Rossetti drawing will go on show at Fitzwilliam Museum after 150 years
The artwork, called Ricorditi Di Me, Che Son La Pia (from Dante’s Purgatorio) was snapped up for £75 after being discovered in Edinburgh.
The subject is inspired by Dante’s Purgatorio. The woman, La Pia, is one of the souls that Dante encounters on his journey through purgatory. Unfortunately for Pia, her husband, Nello d’Inghiramo de Pannocchieschi, ordered her to be executed so that he would be free to marry his mistress at the time, who was the Contessa of Sovana and Pitigliano.
By the way, "Proserpine" was sold for £3,274,500 ($5,275,000) at Sotheby’s auction in London in 2013, setting a new record for the artist.
In an essay, Sir Ivor wrote that it was "a red letter day" when he purchased the "very fine and very large drawing".
- Alex Wilding for “Pie de Tolomei” from the Fitzwilliam Museum collection, 1868.
- Jane Morris. This chalkA study is an exercise painting that helps the painter better understand the object he or she paints. It is simple and clear, like sample letters in a school student’s copybook. Rough and ready, not detailed, with every stroke being to the point, a study is a proven method of touching the world and making a catalogue of it. However, in art history, the status of the study is vague and open to interpretation. Despite its auxiliary role, a study is sometimes viewed as something far more significant than the finished piece. Then, within an impressive frame, it is placed on a museum wall.is kept in a private collection.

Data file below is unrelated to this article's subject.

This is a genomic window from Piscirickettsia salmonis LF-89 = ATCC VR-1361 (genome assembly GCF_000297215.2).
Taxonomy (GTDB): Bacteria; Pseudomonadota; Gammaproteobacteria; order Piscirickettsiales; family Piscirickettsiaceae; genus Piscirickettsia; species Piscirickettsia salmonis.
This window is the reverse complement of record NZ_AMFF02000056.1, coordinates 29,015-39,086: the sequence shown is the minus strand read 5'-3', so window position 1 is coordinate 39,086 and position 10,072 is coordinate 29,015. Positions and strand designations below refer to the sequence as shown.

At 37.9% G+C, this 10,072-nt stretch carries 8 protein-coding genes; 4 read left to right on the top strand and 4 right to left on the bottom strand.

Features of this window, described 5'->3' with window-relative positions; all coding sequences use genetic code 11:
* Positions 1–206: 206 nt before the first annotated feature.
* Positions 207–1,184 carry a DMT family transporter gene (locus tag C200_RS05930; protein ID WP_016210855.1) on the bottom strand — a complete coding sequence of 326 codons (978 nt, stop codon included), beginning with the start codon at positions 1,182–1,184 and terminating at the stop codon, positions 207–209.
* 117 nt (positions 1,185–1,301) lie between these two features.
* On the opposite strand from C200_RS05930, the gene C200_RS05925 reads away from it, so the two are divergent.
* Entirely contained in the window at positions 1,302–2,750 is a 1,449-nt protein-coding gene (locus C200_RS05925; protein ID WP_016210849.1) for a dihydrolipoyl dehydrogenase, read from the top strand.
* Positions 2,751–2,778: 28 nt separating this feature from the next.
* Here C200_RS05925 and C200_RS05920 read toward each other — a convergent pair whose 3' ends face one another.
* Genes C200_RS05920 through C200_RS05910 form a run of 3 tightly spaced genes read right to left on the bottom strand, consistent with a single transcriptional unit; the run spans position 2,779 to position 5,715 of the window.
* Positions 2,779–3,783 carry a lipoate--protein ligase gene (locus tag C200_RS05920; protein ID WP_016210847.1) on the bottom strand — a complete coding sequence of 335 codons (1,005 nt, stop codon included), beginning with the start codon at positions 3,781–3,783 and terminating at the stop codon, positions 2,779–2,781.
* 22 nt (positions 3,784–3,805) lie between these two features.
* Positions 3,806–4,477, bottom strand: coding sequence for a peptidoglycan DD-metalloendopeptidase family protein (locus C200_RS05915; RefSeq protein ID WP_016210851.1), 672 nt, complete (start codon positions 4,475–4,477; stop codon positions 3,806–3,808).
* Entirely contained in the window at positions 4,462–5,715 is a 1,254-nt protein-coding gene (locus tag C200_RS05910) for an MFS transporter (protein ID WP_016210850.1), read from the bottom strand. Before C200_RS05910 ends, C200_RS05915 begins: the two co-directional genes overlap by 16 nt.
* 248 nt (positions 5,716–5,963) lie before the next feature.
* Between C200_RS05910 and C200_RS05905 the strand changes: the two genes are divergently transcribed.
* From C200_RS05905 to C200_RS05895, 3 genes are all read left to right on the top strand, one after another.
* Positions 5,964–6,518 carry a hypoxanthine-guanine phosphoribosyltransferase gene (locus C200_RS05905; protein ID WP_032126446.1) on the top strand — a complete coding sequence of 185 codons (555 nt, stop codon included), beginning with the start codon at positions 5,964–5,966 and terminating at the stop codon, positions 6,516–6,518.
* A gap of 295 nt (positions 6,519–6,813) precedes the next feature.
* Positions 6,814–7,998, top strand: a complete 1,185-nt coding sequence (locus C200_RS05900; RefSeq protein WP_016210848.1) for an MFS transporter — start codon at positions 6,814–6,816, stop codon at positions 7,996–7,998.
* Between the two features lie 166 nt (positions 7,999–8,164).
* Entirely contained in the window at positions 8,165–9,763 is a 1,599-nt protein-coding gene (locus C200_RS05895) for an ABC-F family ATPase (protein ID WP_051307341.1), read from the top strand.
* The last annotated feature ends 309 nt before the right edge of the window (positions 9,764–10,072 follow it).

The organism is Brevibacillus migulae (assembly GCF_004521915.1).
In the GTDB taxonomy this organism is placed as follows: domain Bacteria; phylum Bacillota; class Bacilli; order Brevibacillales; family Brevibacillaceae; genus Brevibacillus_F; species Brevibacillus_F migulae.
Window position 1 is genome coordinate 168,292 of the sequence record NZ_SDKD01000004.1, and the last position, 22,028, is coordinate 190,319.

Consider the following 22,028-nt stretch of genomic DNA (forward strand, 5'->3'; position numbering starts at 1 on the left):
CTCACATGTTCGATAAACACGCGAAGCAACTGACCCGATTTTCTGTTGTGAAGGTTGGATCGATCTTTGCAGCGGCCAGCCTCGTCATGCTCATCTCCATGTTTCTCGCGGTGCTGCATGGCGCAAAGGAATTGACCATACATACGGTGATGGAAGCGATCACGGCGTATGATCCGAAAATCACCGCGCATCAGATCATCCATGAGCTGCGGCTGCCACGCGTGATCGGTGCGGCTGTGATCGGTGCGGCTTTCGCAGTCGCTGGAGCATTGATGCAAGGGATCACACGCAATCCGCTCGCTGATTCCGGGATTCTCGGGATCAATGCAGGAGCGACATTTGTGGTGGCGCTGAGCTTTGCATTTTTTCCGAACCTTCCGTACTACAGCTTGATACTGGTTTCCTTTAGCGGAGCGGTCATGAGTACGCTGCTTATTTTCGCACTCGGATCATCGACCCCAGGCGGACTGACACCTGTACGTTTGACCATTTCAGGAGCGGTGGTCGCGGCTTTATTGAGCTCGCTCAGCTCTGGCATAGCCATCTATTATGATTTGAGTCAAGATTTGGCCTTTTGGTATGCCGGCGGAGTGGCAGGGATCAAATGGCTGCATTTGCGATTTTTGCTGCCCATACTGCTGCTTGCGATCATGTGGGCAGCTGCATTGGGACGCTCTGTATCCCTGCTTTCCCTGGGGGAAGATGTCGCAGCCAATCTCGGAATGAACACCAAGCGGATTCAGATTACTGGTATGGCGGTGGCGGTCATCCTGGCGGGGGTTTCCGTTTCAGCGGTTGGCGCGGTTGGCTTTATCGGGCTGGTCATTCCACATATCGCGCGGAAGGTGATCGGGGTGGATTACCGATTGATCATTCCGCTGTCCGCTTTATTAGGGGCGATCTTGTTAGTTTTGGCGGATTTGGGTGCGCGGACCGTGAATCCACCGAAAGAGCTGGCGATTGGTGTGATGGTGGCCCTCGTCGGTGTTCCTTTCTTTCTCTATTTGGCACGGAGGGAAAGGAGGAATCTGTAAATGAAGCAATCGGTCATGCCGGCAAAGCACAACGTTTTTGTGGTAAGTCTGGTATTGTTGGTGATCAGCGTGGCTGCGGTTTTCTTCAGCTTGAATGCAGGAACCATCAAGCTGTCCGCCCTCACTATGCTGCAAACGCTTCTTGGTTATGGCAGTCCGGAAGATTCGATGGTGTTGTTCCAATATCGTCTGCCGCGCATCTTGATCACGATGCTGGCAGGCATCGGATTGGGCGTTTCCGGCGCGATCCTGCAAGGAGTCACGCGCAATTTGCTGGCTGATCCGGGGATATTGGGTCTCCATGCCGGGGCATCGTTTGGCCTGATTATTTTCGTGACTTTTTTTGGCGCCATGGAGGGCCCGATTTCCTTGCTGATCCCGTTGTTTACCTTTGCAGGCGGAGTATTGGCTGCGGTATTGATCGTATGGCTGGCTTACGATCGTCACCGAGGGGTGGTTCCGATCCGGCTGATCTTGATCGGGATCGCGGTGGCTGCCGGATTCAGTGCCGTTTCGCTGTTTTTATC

So, when does a study remain a mere drill, and when can we call it an artwork in its own right, full of life and having artistic value? Read more
As the museum’s Ms. Ward has noted, "It's quite nice that he put that little warning note."
Sir Ivor Batchelor died in 2005 aged 88. Lady Batchelor died in 2014. The couple first made contact with the Fitzwilliam Museum in 1990 and generously donated objects from their collection over the following decade. This will be the first time items from the Batchelor bequest are exhibited together.
The Fitzwilliam exhibition featured 86 objects from the overall collection of 461 items. Highlights from the collection will be on display for the first time, including drawings by Rossetti, John Ruskin, William Orpen, Walter Sickert and Gwen John, as well as stoneware, glass, bronze and pieces of English pottery.
Also in the display is a 26.7in (68cm) bronze statue of Perseus by Sir Alfred Gilbert, who famously sculpted Eros in Piccadilly Circus.
Left: Gallery technician Tim Matthews dusts a bronze statue of Greek hero Perseus by Sir Alfred Gilbert Credit: Joe Giddens/ PA
Title illustration: The drawing by Dante Gabriel Rossetti "Pia de' Tolomei", 1868.